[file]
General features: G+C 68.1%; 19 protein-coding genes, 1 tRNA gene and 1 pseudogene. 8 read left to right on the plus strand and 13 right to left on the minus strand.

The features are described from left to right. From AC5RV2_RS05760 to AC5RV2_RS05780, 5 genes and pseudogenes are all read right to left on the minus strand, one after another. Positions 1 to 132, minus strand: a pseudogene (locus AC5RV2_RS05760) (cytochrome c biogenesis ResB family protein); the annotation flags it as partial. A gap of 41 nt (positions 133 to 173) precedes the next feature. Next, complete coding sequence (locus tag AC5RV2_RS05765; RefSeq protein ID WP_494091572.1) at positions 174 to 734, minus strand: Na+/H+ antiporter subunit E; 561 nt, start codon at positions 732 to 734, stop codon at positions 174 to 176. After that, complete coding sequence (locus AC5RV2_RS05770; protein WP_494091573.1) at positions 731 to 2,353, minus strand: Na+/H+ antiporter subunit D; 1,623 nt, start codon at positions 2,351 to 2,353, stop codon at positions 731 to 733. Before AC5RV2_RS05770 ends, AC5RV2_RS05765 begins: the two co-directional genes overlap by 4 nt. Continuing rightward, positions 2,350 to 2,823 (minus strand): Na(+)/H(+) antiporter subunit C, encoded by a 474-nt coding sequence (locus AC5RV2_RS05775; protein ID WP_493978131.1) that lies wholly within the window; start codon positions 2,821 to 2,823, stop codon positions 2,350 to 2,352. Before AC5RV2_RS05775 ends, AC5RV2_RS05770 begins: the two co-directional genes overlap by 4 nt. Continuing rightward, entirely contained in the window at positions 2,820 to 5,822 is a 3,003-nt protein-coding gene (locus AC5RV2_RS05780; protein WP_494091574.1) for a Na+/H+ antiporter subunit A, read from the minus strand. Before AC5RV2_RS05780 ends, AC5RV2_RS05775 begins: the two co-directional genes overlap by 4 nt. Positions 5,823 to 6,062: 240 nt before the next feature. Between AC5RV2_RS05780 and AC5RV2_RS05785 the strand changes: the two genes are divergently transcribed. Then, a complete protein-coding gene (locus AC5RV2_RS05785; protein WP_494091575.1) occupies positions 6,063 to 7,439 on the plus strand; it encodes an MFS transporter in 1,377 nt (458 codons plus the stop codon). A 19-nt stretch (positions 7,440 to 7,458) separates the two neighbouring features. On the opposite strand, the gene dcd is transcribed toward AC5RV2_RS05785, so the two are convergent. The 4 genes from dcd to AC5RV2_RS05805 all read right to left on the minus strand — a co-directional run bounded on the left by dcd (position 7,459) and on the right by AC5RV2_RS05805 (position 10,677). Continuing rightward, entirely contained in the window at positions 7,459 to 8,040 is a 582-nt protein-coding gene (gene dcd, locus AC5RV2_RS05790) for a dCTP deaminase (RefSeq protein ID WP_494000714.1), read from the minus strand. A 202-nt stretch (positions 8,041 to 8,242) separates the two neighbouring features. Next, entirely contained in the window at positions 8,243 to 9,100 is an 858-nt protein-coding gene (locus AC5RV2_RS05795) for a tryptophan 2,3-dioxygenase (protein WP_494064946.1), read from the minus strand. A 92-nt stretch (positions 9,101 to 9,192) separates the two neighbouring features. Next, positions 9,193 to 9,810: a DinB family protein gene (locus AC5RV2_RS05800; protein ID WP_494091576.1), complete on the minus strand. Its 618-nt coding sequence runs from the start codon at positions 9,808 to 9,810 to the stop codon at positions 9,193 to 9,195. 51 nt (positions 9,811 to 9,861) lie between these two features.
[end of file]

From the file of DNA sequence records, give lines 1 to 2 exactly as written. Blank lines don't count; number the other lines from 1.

General features: G+C 68.1%; 19 protein-coding genes, 1 tRNA gene and 1 pseudogene. 8 read left to right on the plus strand and 13 right to left on the minus strand.

The features are described from left to right. From AC5RV2_RS05760 to AC5RV2_RS05780, 5 genes and pseudogenes are all read right to left on the minus strand, one after another. Positions 1 to 132, minus strand: a pseudogene (locus AC5RV2_RS05760) (cytochrome c biogenesis ResB family protein); the annotation flags it as partial. A gap of 41 nt (positions 133 to 173) precedes the next feature. Next, complete coding sequence (locus tag AC5RV2_RS05765; RefSeq protein ID WP_494091572.1) at positions 174 to 734, minus strand: Na+/H+ antiporter subunit E; 561 nt, start codon at positions 732 to 734, stop codon at positions 174 to 176. After that, complete coding sequence (locus AC5RV2_RS05770; protein WP_494091573.1) at positions 731 to 2,353, minus strand: Na+/H+ antiporter subunit D; 1,623 nt, start codon at positions 2,351 to 2,353, stop codon at positions 731 to 733. Before AC5RV2_RS05770 ends, AC5RV2_RS05765 begins: the two co-directional genes overlap by 4 nt. Continuing rightward, positions 2,350 to 2,823 (minus strand): Na(+)/H(+) antiporter subunit C, encoded by a 474-nt coding sequence (locus AC5RV2_RS05775; protein ID WP_493978131.1) that lies wholly within the window; start codon positions 2,821 to 2,823, stop codon positions 2,350 to 2,352. Before AC5RV2_RS05775 ends, AC5RV2_RS05770 begins: the two co-directional genes overlap by 4 nt. Continuing rightward, entirely contained in the window at positions 2,820 to 5,822 is a 3,003-nt protein-coding gene (locus AC5RV2_RS05780; protein WP_494091574.1) for a Na+/H+ antiporter subunit A, read from the minus strand. Before AC5RV2_RS05780 ends, AC5RV2_RS05775 begins: the two co-directional genes overlap by 4 nt. Positions 5,823 to 6,062: 240 nt before the next feature. Between AC5RV2_RS05780 and AC5RV2_RS05785 the strand changes: the two genes are divergently transcribed. Then, a complete protein-coding gene (locus AC5RV2_RS05785; protein WP_494091575.1) occupies positions 6,063 to 7,439 on the plus strand; it encodes an MFS transporter in 1,377 nt (458 codons plus the stop codon). A 19-nt stretch (positions 7,440 to 7,458) separates the two neighbouring features. On the opposite strand, the gene dcd is transcribed toward AC5RV2_RS05785, so the two are convergent. The 4 genes from dcd to AC5RV2_RS05805 all read right to left on the minus strand — a co-directional run bounded on the left by dcd (position 7,459) and on the right by AC5RV2_RS05805 (position 10,677). Continuing rightward, entirely contained in the window at positions 7,459 to 8,040 is a 582-nt protein-coding gene (gene dcd, locus AC5RV2_RS05790) for a dCTP deaminase (RefSeq protein ID WP_494000714.1), read from the minus strand. A 202-nt stretch (positions 8,041 to 8,242) separates the two neighbouring features. Next, entirely contained in the window at positions 8,243 to 9,100 is an 858-nt protein-coding gene (locus AC5RV2_RS05795) for a tryptophan 2,3-dioxygenase (protein WP_494064946.1), read from the minus strand. A 92-nt stretch (positions 9,101 to 9,192) separates the two neighbouring features. Next, positions 9,193 to 9,810: a DinB family protein gene (locus AC5RV2_RS05800; protein ID WP_494091576.1), complete on the minus strand. Its 618-nt coding sequence runs from the start codon at positions 9,808 to 9,810 to the stop codon at positions 9,193 to 9,195. 51 nt (positions 9,811 to 9,861) lie between these two features.